Where two or more people own property there needs to be complete understanding between the parties as to their respective rights and obligations. This is particularly so where the co-owners are not married. Very often the parties will assume they share the same views on how a property is to be maintained and whether or not it will be rented or sold. Where these views are not expressed misunderstanding and disagreement may arise. Property co-ownership agreements are most important where the co-owners are unequal investors and / or where one of them intends to live in the property.
Joint tenancy v Tenants-in-common
Property owned by two or more people will be held either as “Joint Tenants” or “Tenants-in-Common”.
Married or de facto couples generally prefer property to be held as joint tenants. Both parties have an equal interest in the property and, on the death of one party, the property passes to the survivor automatically by operation of law.
Property held as tenants-in-common allows ownership in equal or unequal shares. On the death of an owner the deceased’s share is transferred in accordance with their Will. It is therefore critical for a person holding property as a tenant-in-common to have a valid and up to date Will. It is also important for co-owners to understand that after the death of the other co-owner they will end up owning the property with the deceased’s beneficiary.
For a detailed discussion on these two forms of ownership refer to Anna Pantelios’ article “Joint Tenants or Tenants-in-Common?“.
Property Co-ownership Without an Agreement.
What happens when one co-owner wants to sell the property and the other one doesn’t?
If all avenues of negotiation have been exhausted a party may decide to settle the dispute through litigation. A party can commence an action in the Supreme Court of South Australia (in relation to South Australian property) requesting partition of the property into one or more parts (s 69 Law of Property Act, 1936 ). This option is only available where the property is capable of being partitioned, for example a large block of vacant land, but there will be situations where this is not feasible.
If the property is not capable of being subdivided the Court can order the sale of the property (s70 Law of Property Act, 1936).
Litigation will be costly, time-consuming and stressful. A Property Co-ownership Agreement is likely to help co-owners avoid the expense and uncertainty associated with legal proceedings.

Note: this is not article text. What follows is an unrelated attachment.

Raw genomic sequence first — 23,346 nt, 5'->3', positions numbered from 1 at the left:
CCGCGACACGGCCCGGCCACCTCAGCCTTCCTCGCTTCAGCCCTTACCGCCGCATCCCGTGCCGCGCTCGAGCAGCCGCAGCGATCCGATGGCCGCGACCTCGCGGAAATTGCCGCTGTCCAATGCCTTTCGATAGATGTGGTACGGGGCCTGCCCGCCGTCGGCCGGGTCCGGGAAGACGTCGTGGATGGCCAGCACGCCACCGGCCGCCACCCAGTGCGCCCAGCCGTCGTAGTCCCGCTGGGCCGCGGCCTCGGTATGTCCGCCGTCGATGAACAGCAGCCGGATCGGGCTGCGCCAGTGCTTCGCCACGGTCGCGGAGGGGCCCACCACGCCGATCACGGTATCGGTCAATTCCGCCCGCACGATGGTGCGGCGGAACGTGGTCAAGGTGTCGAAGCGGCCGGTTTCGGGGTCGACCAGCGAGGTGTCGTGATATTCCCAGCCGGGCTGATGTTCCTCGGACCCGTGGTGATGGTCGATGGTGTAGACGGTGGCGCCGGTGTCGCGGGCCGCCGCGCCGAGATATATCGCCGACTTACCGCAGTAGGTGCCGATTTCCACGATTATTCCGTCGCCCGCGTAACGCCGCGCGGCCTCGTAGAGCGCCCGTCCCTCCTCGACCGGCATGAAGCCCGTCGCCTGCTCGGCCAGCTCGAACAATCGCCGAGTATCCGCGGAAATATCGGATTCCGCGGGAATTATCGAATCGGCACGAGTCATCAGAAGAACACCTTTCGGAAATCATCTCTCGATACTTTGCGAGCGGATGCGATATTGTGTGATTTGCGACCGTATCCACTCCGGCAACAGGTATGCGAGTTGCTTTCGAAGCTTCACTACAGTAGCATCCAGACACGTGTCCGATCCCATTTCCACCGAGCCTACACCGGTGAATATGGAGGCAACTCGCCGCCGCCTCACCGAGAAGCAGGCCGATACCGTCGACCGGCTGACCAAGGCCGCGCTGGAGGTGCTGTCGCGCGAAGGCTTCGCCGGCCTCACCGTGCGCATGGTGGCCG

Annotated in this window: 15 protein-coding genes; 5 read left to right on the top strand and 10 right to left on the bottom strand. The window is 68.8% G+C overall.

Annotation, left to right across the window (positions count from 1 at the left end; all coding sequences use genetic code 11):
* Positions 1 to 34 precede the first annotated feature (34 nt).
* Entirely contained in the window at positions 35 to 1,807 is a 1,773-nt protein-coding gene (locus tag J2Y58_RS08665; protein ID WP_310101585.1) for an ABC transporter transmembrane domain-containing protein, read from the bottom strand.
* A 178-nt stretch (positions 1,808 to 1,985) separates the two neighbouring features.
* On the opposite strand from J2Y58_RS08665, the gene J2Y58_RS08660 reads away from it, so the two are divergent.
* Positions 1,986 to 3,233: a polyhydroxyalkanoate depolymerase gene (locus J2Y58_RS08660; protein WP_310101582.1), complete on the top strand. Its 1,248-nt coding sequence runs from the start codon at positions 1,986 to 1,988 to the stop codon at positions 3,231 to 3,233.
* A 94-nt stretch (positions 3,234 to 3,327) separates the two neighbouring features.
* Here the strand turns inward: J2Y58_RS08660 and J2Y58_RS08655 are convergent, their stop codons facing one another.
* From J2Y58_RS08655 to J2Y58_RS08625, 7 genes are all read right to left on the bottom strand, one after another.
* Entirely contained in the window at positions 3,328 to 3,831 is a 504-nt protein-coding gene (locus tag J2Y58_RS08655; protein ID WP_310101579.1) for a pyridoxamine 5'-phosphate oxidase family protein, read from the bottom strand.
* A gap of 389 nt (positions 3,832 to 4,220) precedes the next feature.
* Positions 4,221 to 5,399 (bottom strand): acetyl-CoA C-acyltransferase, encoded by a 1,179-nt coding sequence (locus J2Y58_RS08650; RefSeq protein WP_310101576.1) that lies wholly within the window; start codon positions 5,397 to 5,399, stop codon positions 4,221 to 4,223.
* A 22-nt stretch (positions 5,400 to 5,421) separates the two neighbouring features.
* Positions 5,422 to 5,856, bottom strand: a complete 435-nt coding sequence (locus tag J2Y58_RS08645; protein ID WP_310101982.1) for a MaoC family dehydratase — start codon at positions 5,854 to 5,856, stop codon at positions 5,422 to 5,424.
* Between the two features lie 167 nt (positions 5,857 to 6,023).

Property Co-ownership Agreement Terms
A properly drafter Property Co-ownership Agreement will establish and formalise the agreed issues. The parties then have a framework for dealing with the property which should eliminate the need to resort to litigation.
Property Co-Ownership Agreements should contain terms which address the following:
- the financial contribution of each party toward the purchase of the property;
- the division of ongoing costs (which may include mortgage repayments, rates, and maintenance such as painting and lawn mowing) and income from rent;
- whether the property will be leased and if the tenancy will be professionally managed;
- whether the co-owners can live in the property and if so whether they can invite others to live with them;
- the period of notice one party needs to give the other if he or she wants to sell;
- the price to be obtained for the sale of the property (and to this end it would be advisable to obtain a valuation from a registered valuer);
- dispute resolution procedure; and
- how the net proceeds of sale will be divided.
Family Law considerations
If the property is owned by a married or de facto couple and the relationship has irretrievably broken down a Property Co-ownership Agreement may be of assistance but it would not take the place of a certified financial agreement (also known as a co-habitation or de-facto agreement) under the Family Law Act. Where the co-owners are married or in a de-facto relationship we recommend they seek advice from a family law practitioner about the benefits of a certified financial agreement.
Property Co-Ownership Agreements will set out the key points for dealing with property owned by tenants-in-common and will reduce the likelihood of litigation between the parties.
It can be prepared before or after the purchase of property and would be useful where friends or business partners agree to purchase an investment property or where siblings inherit a property from a parent’s estate.